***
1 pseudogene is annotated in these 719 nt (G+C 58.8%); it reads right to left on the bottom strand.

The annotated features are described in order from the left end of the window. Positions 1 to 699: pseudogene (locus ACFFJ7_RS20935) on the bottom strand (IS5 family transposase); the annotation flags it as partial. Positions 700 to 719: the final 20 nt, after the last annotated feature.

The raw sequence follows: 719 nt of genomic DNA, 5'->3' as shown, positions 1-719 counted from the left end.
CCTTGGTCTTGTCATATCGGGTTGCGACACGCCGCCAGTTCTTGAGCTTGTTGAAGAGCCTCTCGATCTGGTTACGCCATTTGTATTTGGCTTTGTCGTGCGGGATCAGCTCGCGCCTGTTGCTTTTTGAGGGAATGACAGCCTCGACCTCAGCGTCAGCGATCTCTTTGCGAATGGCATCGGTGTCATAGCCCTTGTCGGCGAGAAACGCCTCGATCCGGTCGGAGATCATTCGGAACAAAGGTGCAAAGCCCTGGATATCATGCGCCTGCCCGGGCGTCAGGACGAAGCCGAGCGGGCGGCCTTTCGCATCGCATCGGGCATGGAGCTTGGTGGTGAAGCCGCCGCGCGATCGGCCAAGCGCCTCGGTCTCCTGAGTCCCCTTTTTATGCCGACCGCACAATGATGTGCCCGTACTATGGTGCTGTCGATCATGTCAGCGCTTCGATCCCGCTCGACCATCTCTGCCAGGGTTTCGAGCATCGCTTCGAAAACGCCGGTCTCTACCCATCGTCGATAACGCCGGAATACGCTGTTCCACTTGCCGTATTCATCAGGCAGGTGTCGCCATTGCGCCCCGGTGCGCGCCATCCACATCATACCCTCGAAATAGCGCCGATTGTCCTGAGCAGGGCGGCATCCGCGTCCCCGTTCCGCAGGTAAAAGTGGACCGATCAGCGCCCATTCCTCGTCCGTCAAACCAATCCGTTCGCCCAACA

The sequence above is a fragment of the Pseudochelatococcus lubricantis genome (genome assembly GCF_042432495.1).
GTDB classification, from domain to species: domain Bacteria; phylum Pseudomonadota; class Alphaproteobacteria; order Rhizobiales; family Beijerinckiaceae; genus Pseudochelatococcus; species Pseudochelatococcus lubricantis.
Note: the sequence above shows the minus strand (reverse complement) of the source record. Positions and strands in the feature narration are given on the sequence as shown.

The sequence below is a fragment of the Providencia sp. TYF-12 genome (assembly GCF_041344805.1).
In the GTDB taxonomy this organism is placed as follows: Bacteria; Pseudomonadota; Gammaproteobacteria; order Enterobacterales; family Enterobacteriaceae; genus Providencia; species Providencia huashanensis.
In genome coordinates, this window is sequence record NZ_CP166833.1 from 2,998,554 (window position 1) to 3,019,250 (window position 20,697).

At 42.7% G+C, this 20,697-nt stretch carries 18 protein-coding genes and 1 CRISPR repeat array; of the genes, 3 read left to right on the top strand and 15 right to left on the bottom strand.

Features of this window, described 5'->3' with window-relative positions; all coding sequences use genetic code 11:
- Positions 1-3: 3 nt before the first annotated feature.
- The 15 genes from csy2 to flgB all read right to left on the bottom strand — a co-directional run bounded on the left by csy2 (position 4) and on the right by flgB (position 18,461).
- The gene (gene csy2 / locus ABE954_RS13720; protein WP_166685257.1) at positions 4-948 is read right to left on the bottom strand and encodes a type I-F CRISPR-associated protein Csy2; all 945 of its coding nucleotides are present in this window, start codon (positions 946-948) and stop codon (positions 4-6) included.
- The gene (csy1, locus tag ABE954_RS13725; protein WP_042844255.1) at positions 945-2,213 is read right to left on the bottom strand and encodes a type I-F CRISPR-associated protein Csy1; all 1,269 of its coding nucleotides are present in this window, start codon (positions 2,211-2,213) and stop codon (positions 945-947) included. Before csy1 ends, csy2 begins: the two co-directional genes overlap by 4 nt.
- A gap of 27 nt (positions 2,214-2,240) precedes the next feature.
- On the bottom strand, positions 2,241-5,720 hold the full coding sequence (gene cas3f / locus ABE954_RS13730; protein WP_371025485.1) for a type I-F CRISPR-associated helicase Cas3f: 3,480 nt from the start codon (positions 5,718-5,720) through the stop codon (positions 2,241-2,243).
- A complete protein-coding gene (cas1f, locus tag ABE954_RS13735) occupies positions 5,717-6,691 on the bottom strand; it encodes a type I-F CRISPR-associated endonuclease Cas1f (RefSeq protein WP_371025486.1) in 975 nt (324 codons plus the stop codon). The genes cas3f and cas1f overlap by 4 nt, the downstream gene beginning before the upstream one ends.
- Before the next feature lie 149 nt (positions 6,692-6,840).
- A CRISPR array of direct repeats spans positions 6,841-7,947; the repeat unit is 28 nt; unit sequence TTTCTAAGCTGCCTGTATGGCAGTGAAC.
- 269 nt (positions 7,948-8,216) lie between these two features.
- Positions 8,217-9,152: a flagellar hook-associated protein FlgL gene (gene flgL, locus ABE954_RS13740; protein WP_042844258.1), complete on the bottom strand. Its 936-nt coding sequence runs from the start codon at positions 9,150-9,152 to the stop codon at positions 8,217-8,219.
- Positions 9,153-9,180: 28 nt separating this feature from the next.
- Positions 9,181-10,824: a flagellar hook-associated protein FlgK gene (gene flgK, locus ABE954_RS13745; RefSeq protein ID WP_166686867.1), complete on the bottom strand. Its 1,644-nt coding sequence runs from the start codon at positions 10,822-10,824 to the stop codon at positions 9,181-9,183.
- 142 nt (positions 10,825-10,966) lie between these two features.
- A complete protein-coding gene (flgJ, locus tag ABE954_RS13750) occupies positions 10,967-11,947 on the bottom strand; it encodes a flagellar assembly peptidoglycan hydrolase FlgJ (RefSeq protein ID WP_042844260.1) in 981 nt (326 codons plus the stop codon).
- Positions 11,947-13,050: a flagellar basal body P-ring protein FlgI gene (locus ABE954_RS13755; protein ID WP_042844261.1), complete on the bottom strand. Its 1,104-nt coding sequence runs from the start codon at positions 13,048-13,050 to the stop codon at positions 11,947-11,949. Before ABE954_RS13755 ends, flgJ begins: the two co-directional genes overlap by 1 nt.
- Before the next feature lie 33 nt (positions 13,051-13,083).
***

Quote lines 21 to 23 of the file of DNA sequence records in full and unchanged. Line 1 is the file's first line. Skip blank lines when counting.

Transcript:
- A CRISPR array of direct repeats spans positions 6,841-7,947; the repeat unit is 28 nt; unit sequence TTTCTAAGCTGCCTGTATGGCAGTGAAC.
- 269 nt (positions 7,948-8,216) lie between these two features.
- Positions 8,217-9,152: a flagellar hook-associated protein FlgL gene (gene flgL, locus ABE954_RS13740; protein WP_042844258.1), complete on the bottom strand. Its 936-nt coding sequence runs from the start codon at positions 9,150-9,152 to the stop codon at positions 8,217-8,219.